1 of 1 people found the following review helpful:
July 18, 2005
If nothing else, "Jernigan" is great catharsis. No matter how bad your life gets, here's someone who's probably got it worse than you. A drunk man-child who loses a finger and thumb through his own stupidity. He lives with a woman who works sporadically and subsists on rabbits she raises (then butchers) in her basement. There's not much hope for his son Danny either, who wants to be a heavy-metal guitarist, but whose first band breaks up when the bass player kills himself.
The book follows Peter Jernigan through about a year after his wife dies when she gets behind the wheel of a car--drunk and naked--and is killed pulling out of the driveway into traffic. Jernigan's life falls apart further from there when he and Danny shack up with Martha and her daughter, which makes for a weird little foursome. Jernigan loses his job and spends months getting drunk on gin, watching Star Trek, and otherwise lounging around Martha's house. By the end his life spins so far out of control that he winds up shooting himself and almost freezing to death, which is actually recounted in the beginning.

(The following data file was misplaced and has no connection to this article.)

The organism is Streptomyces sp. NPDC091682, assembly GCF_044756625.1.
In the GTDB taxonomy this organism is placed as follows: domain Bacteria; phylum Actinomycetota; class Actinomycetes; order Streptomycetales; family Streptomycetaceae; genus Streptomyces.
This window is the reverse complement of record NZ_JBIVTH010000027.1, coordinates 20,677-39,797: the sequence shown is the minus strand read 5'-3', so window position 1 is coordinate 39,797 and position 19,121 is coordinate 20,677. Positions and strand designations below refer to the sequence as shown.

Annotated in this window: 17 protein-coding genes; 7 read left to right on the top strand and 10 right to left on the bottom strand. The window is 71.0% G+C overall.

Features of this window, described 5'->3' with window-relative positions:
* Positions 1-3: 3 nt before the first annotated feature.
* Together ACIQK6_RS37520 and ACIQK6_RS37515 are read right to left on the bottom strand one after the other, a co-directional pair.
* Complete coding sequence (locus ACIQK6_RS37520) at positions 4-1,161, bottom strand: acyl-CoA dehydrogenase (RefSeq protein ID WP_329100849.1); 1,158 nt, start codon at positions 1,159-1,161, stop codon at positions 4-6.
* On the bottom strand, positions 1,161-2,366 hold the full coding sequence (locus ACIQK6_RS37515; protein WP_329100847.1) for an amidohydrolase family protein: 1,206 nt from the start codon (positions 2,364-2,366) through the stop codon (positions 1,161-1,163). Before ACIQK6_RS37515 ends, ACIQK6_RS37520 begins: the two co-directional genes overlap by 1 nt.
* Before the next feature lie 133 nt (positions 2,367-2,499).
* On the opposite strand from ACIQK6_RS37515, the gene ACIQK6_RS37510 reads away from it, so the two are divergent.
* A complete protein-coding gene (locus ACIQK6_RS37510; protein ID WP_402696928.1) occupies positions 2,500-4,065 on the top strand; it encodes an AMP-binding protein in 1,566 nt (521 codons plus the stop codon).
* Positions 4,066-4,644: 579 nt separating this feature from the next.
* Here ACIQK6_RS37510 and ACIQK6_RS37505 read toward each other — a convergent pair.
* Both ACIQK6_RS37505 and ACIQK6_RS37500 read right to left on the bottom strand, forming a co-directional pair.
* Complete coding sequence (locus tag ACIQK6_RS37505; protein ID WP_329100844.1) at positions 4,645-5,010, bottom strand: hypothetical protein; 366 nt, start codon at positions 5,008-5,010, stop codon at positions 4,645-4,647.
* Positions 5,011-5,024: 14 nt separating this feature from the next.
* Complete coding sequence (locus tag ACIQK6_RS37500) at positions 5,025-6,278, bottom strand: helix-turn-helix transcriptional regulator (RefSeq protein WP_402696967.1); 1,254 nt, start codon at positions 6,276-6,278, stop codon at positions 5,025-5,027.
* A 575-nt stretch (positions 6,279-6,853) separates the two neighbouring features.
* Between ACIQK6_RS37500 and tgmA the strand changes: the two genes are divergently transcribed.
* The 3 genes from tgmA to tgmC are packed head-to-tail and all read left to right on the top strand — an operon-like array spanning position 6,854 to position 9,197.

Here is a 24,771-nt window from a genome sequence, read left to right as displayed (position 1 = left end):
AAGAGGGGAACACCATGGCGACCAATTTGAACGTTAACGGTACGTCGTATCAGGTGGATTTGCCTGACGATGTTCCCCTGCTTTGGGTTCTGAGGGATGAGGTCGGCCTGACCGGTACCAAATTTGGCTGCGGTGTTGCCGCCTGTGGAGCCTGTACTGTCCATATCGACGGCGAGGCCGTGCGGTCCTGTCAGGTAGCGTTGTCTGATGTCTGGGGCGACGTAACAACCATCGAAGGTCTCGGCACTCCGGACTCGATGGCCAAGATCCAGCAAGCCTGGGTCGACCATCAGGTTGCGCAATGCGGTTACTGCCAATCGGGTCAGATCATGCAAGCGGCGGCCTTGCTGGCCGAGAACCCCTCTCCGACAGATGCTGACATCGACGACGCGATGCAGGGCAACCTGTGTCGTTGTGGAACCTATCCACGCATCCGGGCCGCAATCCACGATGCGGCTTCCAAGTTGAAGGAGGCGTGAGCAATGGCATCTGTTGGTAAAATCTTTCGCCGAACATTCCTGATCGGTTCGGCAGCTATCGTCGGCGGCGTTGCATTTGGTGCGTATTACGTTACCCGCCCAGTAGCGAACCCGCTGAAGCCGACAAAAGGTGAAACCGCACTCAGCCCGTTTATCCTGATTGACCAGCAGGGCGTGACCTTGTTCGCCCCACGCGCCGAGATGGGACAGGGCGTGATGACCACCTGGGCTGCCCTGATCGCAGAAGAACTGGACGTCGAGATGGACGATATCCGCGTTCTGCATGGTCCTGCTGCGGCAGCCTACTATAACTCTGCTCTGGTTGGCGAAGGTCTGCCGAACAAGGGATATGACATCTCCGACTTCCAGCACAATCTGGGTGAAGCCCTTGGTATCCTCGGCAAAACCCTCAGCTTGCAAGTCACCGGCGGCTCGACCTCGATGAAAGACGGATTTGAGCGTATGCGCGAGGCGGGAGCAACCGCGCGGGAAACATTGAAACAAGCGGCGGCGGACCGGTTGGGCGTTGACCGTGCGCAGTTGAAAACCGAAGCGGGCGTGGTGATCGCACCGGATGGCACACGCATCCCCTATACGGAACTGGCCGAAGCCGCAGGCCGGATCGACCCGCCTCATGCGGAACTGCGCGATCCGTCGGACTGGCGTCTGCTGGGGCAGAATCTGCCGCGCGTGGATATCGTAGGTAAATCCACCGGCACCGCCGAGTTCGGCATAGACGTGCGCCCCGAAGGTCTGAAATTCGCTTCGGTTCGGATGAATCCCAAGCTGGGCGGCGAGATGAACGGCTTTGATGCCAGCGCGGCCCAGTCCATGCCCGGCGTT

As entertaining as I found Jernigan's narration to be, I wondered at the end about the point to it all. I suppose it's most likely that the author was holding up Jernigan as some symbol of Reagan-era suburban
One thing I found more and more irritating as the novel wore on was the constant use of italics in dialog. Every sentence seemed to feature one word in italics, for annunciation purposes I assume. It was clever at first, but after a while it got irritating. Italics are one of those devices based used in rare occasions because it loses effect the more one uses it.
I got this really cheap, so I feel no guilt about reading this book. It makes my life seem a lot less messed-up by comparison. So if you're in the need for some catharsis, I'd say to give this a try.